WASHINGTON -- As a result of a Federal Home Loan Bank Board action last week, federally insured thrifts are now expressly authorized to trade in over-the-counter financial options.
In approving trades in these instruments, the agency reversed a policy that it had reiterated just months ago in a memorandum to federally insured thrifts. Under that policy, thrifts were permitted only to deal in those financial options traded on the exchanges.
The decision to permit thrifts to trade over-the-counter financial options "will increase significantly the flexibility of institutions to hedge against interest rate risk," said Bank Board attorney Robert Monheit.
Under the rule, however, thrifts may enter into these transactions only with those 36 primary government securities dealers regulated by the Federal Reserve Bank of New York. Thrifts may also enter into options agreements with affiliates of these dealers.
Some thrift analysts were puzzled by the Bank Board's initial prohibition of over-the-counter financial options trading, noting that thrifts have been purchasing options in this market for some time. Analysts say the new rule simply legitimizes the ongoing activity and adds a new restriction -- that thrifts deal only with regulated government securities dealers. The recent collapse of several unregulated government securities firms has rocked the financial world and made banking regulators nervous.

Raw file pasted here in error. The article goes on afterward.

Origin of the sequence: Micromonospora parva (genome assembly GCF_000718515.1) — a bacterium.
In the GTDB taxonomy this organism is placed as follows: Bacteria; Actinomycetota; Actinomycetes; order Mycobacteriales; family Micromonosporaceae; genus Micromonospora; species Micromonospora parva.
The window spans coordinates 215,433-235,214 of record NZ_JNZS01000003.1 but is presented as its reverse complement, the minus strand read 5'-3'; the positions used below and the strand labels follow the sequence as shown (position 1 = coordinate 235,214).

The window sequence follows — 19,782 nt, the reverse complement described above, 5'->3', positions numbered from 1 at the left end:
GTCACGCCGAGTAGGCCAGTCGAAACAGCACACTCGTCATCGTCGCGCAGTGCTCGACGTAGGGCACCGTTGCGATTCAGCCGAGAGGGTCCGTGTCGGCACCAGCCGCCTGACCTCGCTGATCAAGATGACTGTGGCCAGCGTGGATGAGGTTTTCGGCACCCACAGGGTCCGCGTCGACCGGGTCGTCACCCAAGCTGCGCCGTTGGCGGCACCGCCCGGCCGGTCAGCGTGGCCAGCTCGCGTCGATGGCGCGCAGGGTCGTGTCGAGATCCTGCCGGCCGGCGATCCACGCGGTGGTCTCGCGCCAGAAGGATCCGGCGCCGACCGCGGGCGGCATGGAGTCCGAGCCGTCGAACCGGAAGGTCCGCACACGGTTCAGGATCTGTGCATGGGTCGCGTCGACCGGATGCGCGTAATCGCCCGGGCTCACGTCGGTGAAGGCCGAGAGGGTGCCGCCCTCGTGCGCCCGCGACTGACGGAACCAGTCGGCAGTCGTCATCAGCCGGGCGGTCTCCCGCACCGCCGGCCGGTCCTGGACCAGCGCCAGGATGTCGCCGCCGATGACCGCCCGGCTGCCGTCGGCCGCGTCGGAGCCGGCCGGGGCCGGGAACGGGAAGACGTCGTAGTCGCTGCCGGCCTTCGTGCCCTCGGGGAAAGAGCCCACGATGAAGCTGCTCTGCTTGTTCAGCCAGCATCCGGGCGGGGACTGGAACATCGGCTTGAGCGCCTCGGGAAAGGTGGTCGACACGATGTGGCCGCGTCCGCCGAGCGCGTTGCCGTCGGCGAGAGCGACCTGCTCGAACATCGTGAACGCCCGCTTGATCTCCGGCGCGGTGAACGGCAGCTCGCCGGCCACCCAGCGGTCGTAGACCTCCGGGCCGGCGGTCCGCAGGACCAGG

Privately, Bank Board officials acknowledge that the reversal in policy was prompted by pressure from the thrift industry.
"Thrifts had been engaging to a substantial degree in over-the-counter options, but they never had the authority," said one Bank Board official. "There's been quite an outcry from the industry, because these are deemed to be essential. And we agreed these options had their place."
Peregrine Montcreiffe, executive vice president of Shearson Lehman Brothers Inc., said that thrift institutions are attracted to the over-the-counter market because of the opportunity to trade in options on mortgage-backed securities issued by the Government National Mortgage Association, or Ginnie Mae; the Federal National Mortgage Association, or Fannie Mae, and the Federal Home Loan Mortgage Corp., or Freddie Mac.
Those options, which provide an often effective means of hedging against the interest rate risk in thrifts' portfolios, are not traded on the exchanges.
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